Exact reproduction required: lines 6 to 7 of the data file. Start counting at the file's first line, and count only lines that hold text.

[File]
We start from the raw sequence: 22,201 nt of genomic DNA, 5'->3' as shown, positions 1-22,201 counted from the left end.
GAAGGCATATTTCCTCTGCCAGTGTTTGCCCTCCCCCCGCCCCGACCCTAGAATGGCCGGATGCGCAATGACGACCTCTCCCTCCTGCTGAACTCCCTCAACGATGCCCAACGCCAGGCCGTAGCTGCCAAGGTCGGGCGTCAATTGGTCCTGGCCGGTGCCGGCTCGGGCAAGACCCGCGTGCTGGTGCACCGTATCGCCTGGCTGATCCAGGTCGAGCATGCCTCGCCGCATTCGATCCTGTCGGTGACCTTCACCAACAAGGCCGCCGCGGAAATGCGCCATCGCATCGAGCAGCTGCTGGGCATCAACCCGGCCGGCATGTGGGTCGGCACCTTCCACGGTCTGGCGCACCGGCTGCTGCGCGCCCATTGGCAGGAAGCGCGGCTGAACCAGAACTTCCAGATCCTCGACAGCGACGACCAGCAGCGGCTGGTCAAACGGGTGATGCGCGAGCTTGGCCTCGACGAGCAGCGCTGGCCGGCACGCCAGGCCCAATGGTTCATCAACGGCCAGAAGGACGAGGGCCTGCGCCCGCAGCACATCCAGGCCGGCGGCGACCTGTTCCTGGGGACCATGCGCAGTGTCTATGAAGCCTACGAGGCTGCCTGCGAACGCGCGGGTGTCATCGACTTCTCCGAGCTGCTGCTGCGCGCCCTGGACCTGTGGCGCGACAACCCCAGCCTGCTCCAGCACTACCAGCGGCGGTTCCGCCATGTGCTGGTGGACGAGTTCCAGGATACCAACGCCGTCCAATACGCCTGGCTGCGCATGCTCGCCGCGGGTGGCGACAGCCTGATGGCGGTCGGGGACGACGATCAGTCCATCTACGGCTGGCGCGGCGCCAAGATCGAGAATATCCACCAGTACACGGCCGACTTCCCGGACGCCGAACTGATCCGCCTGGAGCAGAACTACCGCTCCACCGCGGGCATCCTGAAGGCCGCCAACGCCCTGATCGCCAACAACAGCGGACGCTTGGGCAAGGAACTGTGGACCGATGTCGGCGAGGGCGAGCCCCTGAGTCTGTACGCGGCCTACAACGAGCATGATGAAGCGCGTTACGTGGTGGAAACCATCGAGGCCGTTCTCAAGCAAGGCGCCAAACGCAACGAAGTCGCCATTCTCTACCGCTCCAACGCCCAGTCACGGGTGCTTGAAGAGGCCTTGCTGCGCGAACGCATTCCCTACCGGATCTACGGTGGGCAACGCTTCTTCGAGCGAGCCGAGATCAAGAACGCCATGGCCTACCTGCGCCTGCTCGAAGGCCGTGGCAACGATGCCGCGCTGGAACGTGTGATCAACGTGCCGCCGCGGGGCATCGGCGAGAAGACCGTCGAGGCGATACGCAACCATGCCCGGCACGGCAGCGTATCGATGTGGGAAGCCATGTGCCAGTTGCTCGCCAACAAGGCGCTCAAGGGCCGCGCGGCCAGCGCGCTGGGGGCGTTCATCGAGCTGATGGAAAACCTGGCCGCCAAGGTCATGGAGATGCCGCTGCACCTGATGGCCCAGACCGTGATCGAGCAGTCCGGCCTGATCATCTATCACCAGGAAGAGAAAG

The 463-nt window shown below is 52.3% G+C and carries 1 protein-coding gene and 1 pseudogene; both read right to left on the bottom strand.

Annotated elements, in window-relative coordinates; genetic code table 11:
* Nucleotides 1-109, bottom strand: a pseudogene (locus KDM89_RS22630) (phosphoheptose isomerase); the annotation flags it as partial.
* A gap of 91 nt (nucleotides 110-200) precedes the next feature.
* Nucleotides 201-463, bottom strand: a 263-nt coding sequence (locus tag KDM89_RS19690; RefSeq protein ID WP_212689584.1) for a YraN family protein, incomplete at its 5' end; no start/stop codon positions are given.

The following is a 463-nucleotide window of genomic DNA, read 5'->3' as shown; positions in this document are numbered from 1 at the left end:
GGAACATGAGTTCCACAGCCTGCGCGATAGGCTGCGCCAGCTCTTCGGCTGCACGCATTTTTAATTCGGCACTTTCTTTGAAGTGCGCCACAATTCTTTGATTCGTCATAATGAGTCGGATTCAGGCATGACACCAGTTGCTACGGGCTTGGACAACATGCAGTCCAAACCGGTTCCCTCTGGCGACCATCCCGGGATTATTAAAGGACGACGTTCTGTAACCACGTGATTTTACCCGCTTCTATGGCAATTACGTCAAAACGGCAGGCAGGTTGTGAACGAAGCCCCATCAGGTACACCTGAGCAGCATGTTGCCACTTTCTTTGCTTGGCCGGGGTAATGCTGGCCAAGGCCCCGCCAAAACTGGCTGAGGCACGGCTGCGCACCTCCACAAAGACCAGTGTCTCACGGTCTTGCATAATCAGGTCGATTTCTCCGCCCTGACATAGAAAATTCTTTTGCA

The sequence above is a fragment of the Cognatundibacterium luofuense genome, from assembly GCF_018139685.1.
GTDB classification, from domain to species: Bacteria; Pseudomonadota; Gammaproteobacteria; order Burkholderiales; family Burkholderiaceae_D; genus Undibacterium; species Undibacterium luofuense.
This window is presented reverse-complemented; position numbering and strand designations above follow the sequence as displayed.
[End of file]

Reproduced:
* A gap of 91 nt (nucleotides 110-200) precedes the next feature.
* Nucleotides 201-463, bottom strand: a 263-nt coding sequence (locus tag KDM89_RS19690; RefSeq protein ID WP_212689584.1) for a YraN family protein, incomplete at its 5' end; no start/stop codon positions are given.